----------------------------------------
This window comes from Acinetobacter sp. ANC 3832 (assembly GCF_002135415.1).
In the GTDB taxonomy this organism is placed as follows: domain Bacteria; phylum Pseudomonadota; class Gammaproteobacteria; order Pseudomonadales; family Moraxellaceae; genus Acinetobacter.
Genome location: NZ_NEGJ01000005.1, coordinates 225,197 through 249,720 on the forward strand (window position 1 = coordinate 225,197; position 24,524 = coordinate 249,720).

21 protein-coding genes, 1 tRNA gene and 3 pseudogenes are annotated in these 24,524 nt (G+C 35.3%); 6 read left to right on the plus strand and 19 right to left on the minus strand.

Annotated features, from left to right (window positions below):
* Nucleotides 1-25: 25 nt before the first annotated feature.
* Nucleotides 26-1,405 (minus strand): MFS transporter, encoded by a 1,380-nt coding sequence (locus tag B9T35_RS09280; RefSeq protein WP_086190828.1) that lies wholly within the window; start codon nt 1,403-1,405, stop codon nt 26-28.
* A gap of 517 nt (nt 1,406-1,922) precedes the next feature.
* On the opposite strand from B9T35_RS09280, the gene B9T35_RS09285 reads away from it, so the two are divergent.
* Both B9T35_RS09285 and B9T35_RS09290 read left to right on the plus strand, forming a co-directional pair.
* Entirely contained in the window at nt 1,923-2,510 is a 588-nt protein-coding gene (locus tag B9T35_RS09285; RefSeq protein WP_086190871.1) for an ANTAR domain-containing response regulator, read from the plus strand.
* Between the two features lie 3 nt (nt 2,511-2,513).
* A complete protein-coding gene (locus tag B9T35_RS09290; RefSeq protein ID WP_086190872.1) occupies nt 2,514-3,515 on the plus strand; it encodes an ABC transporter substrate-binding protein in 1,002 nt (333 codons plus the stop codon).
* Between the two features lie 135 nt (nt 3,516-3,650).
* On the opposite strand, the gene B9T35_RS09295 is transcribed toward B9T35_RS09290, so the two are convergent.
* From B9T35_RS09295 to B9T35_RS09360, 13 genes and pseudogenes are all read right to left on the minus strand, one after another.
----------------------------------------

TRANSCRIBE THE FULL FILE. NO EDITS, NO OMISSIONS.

This window comes from Acinetobacter sp. ANC 3832 (assembly GCF_002135415.1).
In the GTDB taxonomy this organism is placed as follows: domain Bacteria; phylum Pseudomonadota; class Gammaproteobacteria; order Pseudomonadales; family Moraxellaceae; genus Acinetobacter.
Genome location: NZ_NEGJ01000005.1, coordinates 225,197 through 249,720 on the forward strand (window position 1 = coordinate 225,197; position 24,524 = coordinate 249,720).

21 protein-coding genes, 1 tRNA gene and 3 pseudogenes are annotated in these 24,524 nt (G+C 35.3%); 6 read left to right on the plus strand and 19 right to left on the minus strand.

Annotated features, from left to right (window positions below):
* Nucleotides 1-25: 25 nt before the first annotated feature.
* Nucleotides 26-1,405 (minus strand): MFS transporter, encoded by a 1,380-nt coding sequence (locus tag B9T35_RS09280; RefSeq protein WP_086190828.1) that lies wholly within the window; start codon nt 1,403-1,405, stop codon nt 26-28.
* A gap of 517 nt (nt 1,406-1,922) precedes the next feature.
* On the opposite strand from B9T35_RS09280, the gene B9T35_RS09285 reads away from it, so the two are divergent.
* Both B9T35_RS09285 and B9T35_RS09290 read left to right on the plus strand, forming a co-directional pair.
* Entirely contained in the window at nt 1,923-2,510 is a 588-nt protein-coding gene (locus tag B9T35_RS09285; RefSeq protein WP_086190871.1) for an ANTAR domain-containing response regulator, read from the plus strand.
* Between the two features lie 3 nt (nt 2,511-2,513).
* A complete protein-coding gene (locus tag B9T35_RS09290; RefSeq protein ID WP_086190872.1) occupies nt 2,514-3,515 on the plus strand; it encodes an ABC transporter substrate-binding protein in 1,002 nt (333 codons plus the stop codon).
* Between the two features lie 135 nt (nt 3,516-3,650).
* On the opposite strand, the gene B9T35_RS09295 is transcribed toward B9T35_RS09290, so the two are convergent.
* From B9T35_RS09295 to B9T35_RS09360, 13 genes and pseudogenes are all read right to left on the minus strand, one after another.